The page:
Given these concerns with RCTs, it is not surprising that researchers are using other analyses—for example, non-randomized case-control and cohort studies, along with retrospective data analyses—to support the translation and integration of biomarkers into clinical practice. In a case-control study, researchers identify two groups of participants: one is composed of individuals with a specific health problem (the ‘case’) and the other is composed of ‘similar’ individuals without the problem (the ‘control’). An analysis is then conducted either prospectively or retrospectively to determine factors that may contribute to the health problem. In a cohort study, a group of people exposed to a variable are followed over time and compared to a separate unexposed group.
While case-control and cohort studies are not new, the speed at which these studies can be conducted today, both prospectively and retrospectively, with a large population is revolutionary. Databases and information technology provide the opportunity to simulate case-control studies to identify characteristics of patients having the presence or absence of biomarkers and to analyze the effectiveness of a certain drug treatment or the likelihood of an adverse outcome based on a certain treatment. It is important to note that unlike RCTs, these studies allow for the observation of other factors (e.g., environment and co-medication) that can influence the outcome of the therapeutic treatment.
While prospective RCTs are the gold standard for regulatory approval of new drug therapies, they may not always be adequate to assess the clinical utility and effectiveness of biomarkers. For this purpose, non-randomized case-control or cohort studies may produce better results that are more reflective of the real clinical environment. Moreover, these proven and established approaches sidestep some of the ethical and logistical concerns that may be associated with RCTs, while offering potential benefits of expediency and lower cost. Results from case-control and cohort studies are usually easier to translate into clinical practice than results from RCTs because they more closely represent the real world. While RCTs were invented relatively recently to assess whether new drugs are safe and effective, these alternative approaches, which reflect how medical science has evolved over the years, may still be the more appropriate approach to assess how biomarkers should be integrated into clinical practice.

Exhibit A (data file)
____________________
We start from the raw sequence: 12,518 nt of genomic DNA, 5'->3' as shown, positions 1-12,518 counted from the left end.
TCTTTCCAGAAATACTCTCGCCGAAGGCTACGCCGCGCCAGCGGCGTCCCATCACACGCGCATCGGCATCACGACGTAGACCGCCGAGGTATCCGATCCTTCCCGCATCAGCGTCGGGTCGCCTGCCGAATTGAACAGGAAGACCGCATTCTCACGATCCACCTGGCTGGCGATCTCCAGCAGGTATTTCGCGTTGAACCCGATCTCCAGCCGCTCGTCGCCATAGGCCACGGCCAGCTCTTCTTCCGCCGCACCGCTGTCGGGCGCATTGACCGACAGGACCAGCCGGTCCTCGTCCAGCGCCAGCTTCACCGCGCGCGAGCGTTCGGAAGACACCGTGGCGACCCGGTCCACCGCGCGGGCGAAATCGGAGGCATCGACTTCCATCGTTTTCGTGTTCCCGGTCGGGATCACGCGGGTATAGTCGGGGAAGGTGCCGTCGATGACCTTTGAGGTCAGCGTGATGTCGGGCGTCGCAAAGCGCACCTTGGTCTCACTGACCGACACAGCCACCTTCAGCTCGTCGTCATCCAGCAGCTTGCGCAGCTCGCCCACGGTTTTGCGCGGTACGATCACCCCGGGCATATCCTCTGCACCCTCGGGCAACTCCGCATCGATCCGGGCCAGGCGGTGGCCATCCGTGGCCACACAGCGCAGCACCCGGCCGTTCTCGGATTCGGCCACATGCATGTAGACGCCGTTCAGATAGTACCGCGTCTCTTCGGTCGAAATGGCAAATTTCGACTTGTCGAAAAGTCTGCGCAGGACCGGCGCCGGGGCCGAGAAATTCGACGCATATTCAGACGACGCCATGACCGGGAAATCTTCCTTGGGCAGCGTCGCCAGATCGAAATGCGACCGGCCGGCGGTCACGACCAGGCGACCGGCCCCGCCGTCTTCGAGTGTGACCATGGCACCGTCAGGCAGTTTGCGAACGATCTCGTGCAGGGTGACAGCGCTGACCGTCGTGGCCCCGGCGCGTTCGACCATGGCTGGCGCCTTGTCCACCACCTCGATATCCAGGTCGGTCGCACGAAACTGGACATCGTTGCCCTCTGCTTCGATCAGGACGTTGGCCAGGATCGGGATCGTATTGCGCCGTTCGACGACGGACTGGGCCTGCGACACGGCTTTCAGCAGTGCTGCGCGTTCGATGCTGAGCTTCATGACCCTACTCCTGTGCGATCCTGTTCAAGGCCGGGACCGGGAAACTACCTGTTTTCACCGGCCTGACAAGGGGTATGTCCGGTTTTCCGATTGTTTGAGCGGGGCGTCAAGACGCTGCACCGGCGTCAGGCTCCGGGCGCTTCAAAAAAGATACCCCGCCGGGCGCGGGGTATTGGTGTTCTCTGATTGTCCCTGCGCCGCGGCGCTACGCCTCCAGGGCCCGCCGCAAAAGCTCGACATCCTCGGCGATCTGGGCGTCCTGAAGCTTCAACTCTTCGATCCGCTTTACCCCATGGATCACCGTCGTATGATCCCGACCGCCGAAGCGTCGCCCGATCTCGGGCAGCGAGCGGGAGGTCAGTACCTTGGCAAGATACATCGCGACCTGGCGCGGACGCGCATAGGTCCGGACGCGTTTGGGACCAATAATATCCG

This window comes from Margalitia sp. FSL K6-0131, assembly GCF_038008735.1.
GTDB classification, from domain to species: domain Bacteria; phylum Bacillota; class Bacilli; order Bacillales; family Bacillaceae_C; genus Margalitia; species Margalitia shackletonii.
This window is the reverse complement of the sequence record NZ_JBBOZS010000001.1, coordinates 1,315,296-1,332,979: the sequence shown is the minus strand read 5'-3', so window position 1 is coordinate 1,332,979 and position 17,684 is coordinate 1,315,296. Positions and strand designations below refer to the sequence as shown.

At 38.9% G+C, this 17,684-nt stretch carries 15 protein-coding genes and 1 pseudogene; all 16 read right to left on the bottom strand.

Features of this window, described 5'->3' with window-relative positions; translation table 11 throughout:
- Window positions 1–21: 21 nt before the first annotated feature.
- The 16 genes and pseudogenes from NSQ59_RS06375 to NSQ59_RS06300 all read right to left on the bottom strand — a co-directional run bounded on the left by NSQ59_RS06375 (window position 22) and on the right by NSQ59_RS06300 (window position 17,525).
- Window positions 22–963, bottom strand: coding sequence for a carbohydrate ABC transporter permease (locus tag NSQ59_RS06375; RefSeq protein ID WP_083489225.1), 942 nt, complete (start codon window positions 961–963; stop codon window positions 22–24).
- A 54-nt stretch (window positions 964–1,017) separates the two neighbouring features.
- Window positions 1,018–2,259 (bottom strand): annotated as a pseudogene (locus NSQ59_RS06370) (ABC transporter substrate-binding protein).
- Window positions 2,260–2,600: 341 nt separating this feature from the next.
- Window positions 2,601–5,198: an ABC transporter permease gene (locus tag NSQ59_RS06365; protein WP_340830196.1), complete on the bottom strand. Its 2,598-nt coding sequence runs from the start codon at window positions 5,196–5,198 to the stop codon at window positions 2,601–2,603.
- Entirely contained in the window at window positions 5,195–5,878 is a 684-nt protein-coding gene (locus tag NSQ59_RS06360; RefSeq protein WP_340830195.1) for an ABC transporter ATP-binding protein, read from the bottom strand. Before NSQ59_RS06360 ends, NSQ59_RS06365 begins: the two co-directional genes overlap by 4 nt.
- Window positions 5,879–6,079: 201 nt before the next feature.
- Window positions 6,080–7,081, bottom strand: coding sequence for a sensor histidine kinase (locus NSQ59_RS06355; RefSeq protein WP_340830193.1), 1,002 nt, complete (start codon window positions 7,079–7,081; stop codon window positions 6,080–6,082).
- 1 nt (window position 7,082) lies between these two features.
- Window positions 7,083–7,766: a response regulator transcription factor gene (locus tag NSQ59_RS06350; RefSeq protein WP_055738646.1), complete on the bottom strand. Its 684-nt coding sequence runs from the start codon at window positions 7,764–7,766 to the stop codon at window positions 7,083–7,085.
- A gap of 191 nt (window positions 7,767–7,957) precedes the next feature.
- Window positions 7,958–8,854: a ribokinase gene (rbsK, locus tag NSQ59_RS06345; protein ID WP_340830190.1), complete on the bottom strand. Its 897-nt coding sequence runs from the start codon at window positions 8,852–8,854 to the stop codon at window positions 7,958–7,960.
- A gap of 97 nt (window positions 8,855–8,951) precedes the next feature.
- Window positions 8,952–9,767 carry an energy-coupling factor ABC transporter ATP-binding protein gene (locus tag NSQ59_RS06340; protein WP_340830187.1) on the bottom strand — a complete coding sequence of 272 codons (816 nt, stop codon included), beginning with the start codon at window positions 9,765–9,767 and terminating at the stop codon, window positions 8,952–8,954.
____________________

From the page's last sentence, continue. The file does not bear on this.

1. Frueh, Felix W., et al. “Pharmacogenomic Biomarker Information in Drug Labels Approved by the United States Food and Drug Administration: Prevalence of Related Drug Use,” Pharmacotherapy 2008;28(8) 992-998.
2. Novartis, Tegretol prescribing information
About the Author
Dr. Felix Frueh leads Medco Health Solutions’ personalized medicine and development organization. Previously he directed a genomics review team at FDA’s Center for Drug Evaluation and Research. He also has served on the faculty at Georgetown’s Departments of Pharmacology and Medicine.
Filed Under: Drug Discovery